The ICO provided some helpful guidance in February 2021 to share some examples of good practice by organisations responding to Freedom of Information requests. Here are some of their tips; we look at how they might be applied to organisations responding to Subject Access Requests (SARs).
Engage senior management to champion Information Governance compliance at the highest organisational level.
How are your Board members kept up to date on the status of your organisation’s compliance? Is it a separate agenda item, discussed regularly or is there a separate meeting? If you don’t have a system to regularly update Board members on data protection issues in the business, there is unlikely to be a realistic budget for dealing with the challenges that compliance can present.
We recommend documenting your organisation’s compliance framework, to illustrate how the board is kept up to date with data protection issues, and how a sound compliance culture is cascaded down through the whole organisation. A simple spreadsheet showing roles and responsibilities throughout the organisation relating to data protection, recording training required and undertaken is a good start. By revisiting this record on a regular basis progress on data protection issues can be tracked and monitored.
The record should show how responsibility flows from the Board through each level of management to those whose daily activities involve handling personal data. If you have a risk or compliance committee, this should be documented as another party with responsibilities for data protection. Everyone in the organisation who handles or takes decisions about personal data has a part to play in the company compliance programme.
Promptly and vigorously pursue outstanding information from relevant service areas through dedicated contacts in those areas.
Do you have robust procedures to guide staff through the process of responding to a subject access request? You have just one month to respond to the request and the data could be spread across multiple systems and departments, so it needs to be managed. The areas need to be identified quickly and the response co-ordinated. Make sure your staff receive training on how to respond, what exemptions must be considered and where information cannot be disclosed, how to redact it. Progress on the response needs to be monitored; where responses are likely to overrun, these should be escalated to Managers if necessary, and if you are really going to miss the deadline, be sure to engage with the data subject and let them know when you expect to be able to respond; under certain circumstances, you can apply to extend the time limit.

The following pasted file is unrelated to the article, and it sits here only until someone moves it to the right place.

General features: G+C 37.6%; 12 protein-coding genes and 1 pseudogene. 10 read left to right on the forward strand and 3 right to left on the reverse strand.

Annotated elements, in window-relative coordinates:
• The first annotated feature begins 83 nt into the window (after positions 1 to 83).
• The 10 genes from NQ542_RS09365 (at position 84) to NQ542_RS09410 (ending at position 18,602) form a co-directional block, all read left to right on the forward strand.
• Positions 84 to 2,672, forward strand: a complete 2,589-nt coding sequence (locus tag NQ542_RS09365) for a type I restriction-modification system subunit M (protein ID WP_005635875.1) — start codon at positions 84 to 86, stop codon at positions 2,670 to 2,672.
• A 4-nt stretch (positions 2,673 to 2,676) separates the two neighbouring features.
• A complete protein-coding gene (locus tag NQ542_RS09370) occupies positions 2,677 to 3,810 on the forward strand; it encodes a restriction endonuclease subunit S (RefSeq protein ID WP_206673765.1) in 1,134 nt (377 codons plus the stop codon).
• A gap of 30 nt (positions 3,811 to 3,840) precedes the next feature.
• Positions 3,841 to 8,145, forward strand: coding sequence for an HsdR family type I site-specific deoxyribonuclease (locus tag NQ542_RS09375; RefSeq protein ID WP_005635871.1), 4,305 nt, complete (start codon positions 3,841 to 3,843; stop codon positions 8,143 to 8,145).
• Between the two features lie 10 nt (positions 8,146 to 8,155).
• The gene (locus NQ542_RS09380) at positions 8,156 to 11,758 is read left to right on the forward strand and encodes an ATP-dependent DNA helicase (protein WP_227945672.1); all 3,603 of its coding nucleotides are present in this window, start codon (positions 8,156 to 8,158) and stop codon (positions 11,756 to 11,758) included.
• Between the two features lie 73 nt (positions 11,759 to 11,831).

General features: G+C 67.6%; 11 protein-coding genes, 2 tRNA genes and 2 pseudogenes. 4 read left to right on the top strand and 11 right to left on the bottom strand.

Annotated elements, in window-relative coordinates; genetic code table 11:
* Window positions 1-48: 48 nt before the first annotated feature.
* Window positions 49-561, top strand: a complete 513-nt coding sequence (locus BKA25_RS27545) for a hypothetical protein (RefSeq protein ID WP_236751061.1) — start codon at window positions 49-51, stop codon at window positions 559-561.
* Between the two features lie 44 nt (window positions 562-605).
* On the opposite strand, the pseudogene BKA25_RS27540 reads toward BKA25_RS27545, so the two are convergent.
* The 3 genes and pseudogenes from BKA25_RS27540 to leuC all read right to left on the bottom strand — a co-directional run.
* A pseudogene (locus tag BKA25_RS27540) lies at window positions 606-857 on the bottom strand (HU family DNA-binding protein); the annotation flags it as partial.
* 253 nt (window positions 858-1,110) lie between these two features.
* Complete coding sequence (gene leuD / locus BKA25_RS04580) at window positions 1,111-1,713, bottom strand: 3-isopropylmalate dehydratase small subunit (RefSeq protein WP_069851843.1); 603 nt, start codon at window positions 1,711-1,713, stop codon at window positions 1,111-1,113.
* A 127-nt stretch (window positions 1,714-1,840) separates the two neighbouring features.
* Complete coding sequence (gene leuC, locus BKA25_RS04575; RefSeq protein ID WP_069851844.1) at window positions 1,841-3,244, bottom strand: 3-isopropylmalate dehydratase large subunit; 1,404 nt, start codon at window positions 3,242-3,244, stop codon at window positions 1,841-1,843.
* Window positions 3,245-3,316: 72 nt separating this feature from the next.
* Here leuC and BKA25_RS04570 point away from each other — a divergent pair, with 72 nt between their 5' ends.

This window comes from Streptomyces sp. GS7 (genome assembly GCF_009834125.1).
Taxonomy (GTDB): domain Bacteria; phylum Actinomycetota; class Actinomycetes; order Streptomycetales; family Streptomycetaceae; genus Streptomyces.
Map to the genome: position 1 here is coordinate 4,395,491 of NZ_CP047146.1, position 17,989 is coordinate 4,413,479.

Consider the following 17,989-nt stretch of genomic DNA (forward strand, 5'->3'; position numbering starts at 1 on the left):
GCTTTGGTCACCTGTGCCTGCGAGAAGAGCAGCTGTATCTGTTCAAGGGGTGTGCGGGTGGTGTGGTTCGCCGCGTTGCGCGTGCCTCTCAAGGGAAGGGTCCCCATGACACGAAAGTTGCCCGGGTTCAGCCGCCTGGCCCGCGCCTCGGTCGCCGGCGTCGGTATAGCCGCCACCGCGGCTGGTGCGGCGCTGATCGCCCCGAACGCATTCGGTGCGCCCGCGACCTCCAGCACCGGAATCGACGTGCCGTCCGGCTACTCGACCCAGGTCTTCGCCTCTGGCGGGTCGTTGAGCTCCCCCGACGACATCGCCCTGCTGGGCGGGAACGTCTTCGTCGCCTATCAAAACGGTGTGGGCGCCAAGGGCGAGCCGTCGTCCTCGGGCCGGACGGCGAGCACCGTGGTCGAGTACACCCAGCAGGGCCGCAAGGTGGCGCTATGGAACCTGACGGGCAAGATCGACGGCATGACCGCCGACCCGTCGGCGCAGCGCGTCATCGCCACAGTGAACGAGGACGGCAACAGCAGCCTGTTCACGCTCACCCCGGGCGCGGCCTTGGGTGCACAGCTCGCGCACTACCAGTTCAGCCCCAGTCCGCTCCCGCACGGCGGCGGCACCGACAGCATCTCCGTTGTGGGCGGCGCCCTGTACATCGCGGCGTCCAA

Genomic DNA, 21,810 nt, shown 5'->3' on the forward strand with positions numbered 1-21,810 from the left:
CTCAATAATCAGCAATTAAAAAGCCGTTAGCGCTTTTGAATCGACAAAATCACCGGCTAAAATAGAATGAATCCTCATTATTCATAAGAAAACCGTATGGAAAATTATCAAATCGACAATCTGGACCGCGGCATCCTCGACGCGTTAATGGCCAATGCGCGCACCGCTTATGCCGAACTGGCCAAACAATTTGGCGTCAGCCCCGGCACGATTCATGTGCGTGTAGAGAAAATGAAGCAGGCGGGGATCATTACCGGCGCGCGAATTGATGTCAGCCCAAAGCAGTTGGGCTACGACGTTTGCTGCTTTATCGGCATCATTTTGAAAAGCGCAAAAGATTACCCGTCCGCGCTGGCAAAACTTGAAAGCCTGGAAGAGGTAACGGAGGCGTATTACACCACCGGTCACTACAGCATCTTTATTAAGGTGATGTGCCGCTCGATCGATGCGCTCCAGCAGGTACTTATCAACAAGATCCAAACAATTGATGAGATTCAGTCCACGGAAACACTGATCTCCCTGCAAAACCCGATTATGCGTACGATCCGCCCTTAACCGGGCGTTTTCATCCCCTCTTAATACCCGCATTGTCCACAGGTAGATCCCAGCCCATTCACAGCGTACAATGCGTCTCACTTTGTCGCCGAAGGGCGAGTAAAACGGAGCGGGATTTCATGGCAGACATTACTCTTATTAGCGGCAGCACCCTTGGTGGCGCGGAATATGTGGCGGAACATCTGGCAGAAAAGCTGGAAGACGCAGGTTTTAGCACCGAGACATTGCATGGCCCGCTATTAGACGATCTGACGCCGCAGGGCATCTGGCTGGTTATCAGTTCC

Ensure continuing availability of Information Governance staff and resources during periods of leave and sickness.
Is there a sufficient number of trained staff in your company who know how to respond to a request or do you rely on one or two individuals?
Provide specific training for staff including those who don’t specialise in the area to ensure requests are identified and passed to appropriate colleagues at the earliest opportunity.
All staff who have dealings with the data subjects such as customers or staff, need to be able to recognise when a subject access request is being made. The requests can be verbal and do not have to specify the term ‘subject access request’; a statement that someone wants to see their ‘file’ or ‘the information you have on me’ are equally valid.
Consider organising ‘advice surgeries’ where experienced Information Governance staff can advise less-experienced colleagues from other departments on challenging cases.
Data protection issues vary from sector to sector so this type of training is highly effective and ensures the points covered are all relevant.
Streamline sign-off and approval processes where appropriate, particularly where the authorising person is busy or routinely unavailable.
Finally, to avoid security breaches when responding:
• Consider metadata when redacting information.
• Check all data has been redacted and is not reversible before releasing.
• Get someone to double check redactions.